Trip Print Press is a letterpress shop in Hamilton, Ontario (Canada) run by Nicholas Kennedy, specializing in fine packaging, business and social stationery, artist editions, reproduction proofs, and ephemera.
  5. Ralf Herrmann

    Impressus

    Impressus is a small letterpress studio located in Ottawa, Ontario, Canada. Karolina’s fascination with letterpress printing began in 2013 while planning her wedding. During her search for a perfect wedding invitation, she stumbled upon numerous examples of letterpress printed ones. The beauty and elegance of letterpress was so captivating that all she started thinking about was learning how to print herself. She ended up making her wedding invitations using beautiful handmade papers, and although they were not letterpress printed, her love of letterpress only grew stronger since that first encounter. She took a letterpress workshop in March 2014 and the hands-on experience ignited an even brighter spark. And in June 2014 Karolina acquired the stunning Golding Pearl Improved No.11. The Golding presses were manufactured in Boston in the early 1900s.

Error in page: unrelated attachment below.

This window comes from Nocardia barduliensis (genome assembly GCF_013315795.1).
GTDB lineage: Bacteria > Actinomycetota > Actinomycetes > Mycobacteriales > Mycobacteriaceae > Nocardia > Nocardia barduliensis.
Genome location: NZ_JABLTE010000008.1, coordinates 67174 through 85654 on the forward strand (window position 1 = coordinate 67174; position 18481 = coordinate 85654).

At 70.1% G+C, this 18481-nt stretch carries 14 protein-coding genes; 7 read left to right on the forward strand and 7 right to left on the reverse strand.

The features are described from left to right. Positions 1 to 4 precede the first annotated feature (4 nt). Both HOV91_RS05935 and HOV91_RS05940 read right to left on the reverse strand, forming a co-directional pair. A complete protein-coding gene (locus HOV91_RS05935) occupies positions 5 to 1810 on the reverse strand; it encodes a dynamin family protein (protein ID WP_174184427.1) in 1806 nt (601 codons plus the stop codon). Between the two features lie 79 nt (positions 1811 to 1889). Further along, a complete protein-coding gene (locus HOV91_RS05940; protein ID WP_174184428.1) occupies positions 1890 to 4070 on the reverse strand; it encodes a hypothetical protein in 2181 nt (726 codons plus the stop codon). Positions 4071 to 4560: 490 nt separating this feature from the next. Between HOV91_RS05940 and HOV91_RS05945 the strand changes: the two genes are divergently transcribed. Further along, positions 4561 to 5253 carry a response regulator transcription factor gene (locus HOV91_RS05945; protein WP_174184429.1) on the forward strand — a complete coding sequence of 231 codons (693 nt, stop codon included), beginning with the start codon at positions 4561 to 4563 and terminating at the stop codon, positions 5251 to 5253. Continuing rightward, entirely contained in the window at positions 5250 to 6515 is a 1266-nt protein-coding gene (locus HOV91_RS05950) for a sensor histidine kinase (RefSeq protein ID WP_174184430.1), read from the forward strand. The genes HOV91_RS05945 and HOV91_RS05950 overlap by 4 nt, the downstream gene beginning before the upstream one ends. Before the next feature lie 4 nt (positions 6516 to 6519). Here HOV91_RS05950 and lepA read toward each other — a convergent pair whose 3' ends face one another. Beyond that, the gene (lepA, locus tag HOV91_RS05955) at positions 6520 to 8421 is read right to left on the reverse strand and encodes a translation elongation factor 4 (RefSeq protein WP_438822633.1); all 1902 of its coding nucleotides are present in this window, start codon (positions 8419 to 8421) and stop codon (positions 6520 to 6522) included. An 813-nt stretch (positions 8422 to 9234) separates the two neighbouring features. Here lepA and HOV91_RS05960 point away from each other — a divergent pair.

6. Ralf Herrmann

    Gaspereau Press